I think the main drivers of world economies and the source of policymakers many blunders come from a combination of Koo’s piece on balance sheet recession and Eggertsson’s piece on Commodity Prices and the Mistake of 1937 (both discussed on this platform). The best line is bottom of page 3: “We find the effect of communication policy is highly nonlinear at zero interest rates.” No wonder Big Ben won’t entertain the prospect of higher rates even with recent favorable data. He’s finally learned his lesson. Lets just hope he doesn’t trade his grade on the last test only to fail miserably on the next one. Redemption might not come as easily.

  6. yra Says:

    danderose—as Prof Waspi would I presume,agree—posts like that and the knowldege it shares makes this blog well worth the effort–thanks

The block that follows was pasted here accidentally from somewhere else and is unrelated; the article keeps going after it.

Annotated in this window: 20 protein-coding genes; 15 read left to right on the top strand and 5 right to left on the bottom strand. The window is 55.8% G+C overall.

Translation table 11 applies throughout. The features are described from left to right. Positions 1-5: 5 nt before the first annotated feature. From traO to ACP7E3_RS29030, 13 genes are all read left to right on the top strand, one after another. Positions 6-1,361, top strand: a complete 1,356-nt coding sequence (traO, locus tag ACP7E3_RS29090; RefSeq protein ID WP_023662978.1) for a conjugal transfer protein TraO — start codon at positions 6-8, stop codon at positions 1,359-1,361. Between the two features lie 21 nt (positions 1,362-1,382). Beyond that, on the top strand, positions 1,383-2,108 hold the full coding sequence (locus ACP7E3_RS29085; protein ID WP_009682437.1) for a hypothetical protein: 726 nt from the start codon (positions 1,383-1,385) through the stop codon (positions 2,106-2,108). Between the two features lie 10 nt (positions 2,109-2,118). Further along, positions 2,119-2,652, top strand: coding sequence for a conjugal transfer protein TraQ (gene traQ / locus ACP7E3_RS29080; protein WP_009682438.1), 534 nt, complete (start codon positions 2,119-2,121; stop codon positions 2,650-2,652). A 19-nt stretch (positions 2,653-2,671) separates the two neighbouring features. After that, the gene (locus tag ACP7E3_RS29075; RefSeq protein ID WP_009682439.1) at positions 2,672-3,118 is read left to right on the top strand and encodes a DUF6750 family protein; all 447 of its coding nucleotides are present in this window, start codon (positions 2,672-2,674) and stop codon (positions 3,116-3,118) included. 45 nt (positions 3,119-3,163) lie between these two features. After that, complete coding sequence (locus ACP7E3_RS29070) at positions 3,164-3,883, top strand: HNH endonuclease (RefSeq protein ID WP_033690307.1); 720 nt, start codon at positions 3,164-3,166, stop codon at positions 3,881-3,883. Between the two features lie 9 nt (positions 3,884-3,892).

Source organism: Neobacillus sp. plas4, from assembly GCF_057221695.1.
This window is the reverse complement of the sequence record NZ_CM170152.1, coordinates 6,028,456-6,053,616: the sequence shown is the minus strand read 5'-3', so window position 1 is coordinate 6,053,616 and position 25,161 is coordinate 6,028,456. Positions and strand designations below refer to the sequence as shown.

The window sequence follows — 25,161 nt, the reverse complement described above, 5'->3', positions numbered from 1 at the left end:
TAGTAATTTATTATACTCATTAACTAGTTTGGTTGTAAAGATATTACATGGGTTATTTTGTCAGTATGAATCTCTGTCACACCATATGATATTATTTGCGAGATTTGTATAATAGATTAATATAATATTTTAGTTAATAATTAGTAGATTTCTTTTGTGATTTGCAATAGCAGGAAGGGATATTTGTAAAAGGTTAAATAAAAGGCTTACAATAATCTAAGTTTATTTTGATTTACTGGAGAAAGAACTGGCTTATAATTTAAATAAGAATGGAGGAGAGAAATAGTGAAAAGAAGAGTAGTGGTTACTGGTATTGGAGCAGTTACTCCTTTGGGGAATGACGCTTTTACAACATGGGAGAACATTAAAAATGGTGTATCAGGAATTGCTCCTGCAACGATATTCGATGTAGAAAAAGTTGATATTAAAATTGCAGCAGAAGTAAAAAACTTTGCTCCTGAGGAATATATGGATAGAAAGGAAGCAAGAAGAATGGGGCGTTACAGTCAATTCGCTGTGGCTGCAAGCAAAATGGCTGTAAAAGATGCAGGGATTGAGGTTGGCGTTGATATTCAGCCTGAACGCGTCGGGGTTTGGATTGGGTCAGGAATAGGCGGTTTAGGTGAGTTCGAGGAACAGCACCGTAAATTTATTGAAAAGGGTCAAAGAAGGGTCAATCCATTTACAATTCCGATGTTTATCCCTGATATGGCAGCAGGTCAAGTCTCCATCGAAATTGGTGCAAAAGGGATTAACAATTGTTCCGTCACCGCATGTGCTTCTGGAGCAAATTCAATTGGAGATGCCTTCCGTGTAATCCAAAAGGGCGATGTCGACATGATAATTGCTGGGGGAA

7. kevinwaspi Says:

    All,
    Great discussion as usual, but…
    I’ve just now had a chance to catch up on the reading and must admit, I’m not the “Kevin” that posted that lovely reference to Richard Koo’s work and the present developments in our global political saga. Kudos to “the real Kevin”, I’d welcome you in class any day!
    Thank you Dan and Yra for the kind remarks, I do indeed bring these discussions into the classroom, but needed to point out the misplaced kudos here!
    Kevin Waspi